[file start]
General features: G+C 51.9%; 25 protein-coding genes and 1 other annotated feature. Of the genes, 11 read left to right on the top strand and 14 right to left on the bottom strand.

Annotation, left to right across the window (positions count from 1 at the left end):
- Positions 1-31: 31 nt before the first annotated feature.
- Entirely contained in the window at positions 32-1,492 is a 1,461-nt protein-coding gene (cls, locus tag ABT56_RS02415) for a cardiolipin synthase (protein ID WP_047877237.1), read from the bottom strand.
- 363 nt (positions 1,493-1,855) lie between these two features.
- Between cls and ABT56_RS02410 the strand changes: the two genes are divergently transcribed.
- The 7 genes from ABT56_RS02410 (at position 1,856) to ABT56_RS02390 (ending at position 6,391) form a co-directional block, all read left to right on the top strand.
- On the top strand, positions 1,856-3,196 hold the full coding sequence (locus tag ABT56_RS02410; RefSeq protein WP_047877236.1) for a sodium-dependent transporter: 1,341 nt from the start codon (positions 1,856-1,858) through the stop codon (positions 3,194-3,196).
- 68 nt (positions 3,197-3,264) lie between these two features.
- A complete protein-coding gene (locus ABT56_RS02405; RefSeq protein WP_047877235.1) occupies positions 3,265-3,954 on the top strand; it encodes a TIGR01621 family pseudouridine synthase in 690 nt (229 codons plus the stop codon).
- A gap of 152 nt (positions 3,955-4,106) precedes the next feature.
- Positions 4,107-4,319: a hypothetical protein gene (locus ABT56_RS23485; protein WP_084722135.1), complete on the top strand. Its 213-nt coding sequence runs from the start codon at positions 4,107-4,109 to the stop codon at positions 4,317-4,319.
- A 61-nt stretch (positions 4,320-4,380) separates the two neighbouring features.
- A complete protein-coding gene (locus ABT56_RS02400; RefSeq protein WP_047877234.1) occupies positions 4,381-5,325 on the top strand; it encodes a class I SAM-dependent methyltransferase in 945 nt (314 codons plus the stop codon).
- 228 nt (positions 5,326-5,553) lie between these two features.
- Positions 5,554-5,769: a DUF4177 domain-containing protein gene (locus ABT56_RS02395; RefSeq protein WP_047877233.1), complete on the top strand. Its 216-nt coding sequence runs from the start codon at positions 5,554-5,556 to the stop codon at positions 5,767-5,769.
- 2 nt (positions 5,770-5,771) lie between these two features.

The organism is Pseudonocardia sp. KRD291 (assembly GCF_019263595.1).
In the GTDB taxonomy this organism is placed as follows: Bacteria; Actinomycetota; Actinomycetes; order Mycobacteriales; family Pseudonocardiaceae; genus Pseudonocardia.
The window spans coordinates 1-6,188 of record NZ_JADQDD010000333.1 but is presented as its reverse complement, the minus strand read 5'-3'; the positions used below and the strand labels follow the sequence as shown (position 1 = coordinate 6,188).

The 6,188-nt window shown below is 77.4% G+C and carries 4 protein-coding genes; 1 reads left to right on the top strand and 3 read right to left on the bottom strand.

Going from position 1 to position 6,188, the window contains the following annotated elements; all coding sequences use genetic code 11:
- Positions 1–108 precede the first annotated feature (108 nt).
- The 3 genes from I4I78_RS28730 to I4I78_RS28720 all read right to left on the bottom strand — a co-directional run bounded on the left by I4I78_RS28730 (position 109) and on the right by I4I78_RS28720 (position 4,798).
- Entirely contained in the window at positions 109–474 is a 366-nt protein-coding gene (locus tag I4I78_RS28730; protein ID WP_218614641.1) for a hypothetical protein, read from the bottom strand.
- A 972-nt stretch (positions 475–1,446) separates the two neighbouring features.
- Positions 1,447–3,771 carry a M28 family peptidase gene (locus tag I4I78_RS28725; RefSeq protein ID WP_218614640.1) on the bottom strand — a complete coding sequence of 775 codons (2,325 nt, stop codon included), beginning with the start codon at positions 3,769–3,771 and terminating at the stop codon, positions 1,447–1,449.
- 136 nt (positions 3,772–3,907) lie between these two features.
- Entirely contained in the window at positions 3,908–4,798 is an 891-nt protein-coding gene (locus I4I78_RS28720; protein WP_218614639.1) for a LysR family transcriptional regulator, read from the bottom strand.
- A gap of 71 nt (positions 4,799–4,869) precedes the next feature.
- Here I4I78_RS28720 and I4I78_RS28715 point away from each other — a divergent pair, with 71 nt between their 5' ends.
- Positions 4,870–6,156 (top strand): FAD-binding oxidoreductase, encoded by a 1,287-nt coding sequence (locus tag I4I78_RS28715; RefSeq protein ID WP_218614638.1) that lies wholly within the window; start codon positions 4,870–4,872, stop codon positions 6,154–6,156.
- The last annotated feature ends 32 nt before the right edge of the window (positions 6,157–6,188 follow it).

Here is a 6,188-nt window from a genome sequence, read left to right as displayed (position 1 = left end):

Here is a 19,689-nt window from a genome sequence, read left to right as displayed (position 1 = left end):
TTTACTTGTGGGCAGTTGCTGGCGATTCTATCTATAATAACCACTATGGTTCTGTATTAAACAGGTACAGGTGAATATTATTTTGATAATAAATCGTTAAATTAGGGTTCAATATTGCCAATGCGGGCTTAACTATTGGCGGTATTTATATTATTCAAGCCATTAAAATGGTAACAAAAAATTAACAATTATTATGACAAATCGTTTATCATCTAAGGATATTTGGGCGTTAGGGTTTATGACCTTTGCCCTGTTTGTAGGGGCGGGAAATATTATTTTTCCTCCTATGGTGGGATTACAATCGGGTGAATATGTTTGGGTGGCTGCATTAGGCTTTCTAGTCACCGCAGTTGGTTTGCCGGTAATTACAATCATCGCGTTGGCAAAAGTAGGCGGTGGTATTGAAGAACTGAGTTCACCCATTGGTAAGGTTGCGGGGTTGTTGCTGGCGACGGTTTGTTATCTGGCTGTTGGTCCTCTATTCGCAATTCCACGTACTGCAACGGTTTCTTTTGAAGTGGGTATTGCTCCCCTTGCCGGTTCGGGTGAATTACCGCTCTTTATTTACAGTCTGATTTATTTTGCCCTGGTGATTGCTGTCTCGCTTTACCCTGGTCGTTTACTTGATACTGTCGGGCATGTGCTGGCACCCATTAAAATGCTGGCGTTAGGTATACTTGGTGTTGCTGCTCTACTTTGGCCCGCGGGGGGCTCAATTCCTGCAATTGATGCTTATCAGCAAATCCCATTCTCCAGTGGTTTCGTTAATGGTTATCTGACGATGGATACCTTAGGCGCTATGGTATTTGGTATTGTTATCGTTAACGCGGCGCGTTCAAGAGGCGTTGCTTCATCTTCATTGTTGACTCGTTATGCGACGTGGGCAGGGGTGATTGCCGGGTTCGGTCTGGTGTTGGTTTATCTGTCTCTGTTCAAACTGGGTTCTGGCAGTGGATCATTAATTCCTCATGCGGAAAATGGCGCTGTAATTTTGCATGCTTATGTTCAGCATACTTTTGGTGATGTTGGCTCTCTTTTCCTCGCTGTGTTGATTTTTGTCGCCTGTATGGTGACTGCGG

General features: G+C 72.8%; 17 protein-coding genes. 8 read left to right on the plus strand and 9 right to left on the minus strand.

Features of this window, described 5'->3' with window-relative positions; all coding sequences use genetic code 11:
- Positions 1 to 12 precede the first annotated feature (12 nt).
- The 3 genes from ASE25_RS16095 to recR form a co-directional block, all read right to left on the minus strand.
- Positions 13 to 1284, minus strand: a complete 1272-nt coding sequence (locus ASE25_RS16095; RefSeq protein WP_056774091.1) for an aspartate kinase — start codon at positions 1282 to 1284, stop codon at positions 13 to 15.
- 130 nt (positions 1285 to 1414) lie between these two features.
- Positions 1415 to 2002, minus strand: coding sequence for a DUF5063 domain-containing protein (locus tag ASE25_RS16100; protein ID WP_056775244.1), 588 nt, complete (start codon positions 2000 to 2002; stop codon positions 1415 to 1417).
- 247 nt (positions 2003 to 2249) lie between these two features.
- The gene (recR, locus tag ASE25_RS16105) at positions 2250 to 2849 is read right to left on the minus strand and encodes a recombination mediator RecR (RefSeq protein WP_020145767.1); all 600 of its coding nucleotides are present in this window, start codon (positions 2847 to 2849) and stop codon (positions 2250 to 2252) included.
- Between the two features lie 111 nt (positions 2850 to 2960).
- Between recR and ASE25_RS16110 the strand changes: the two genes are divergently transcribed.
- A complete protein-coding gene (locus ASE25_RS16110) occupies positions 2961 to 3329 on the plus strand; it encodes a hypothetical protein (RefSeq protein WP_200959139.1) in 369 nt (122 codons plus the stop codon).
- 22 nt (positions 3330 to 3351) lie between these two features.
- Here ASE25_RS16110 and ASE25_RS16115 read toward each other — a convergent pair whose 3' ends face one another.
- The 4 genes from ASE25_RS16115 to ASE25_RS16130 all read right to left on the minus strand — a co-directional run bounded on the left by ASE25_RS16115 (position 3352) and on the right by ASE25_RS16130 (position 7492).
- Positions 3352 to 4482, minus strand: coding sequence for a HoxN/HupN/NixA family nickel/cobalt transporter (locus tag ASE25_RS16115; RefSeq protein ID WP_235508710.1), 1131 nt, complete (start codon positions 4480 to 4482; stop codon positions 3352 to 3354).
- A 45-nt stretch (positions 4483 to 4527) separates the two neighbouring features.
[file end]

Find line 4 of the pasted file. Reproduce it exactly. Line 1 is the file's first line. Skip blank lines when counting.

- Entirely contained in the window at positions 32-1,492 is a 1,461-nt protein-coding gene (cls, locus tag ABT56_RS02415) for a cardiolipin synthase (protein ID WP_047877237.1), read from the bottom strand.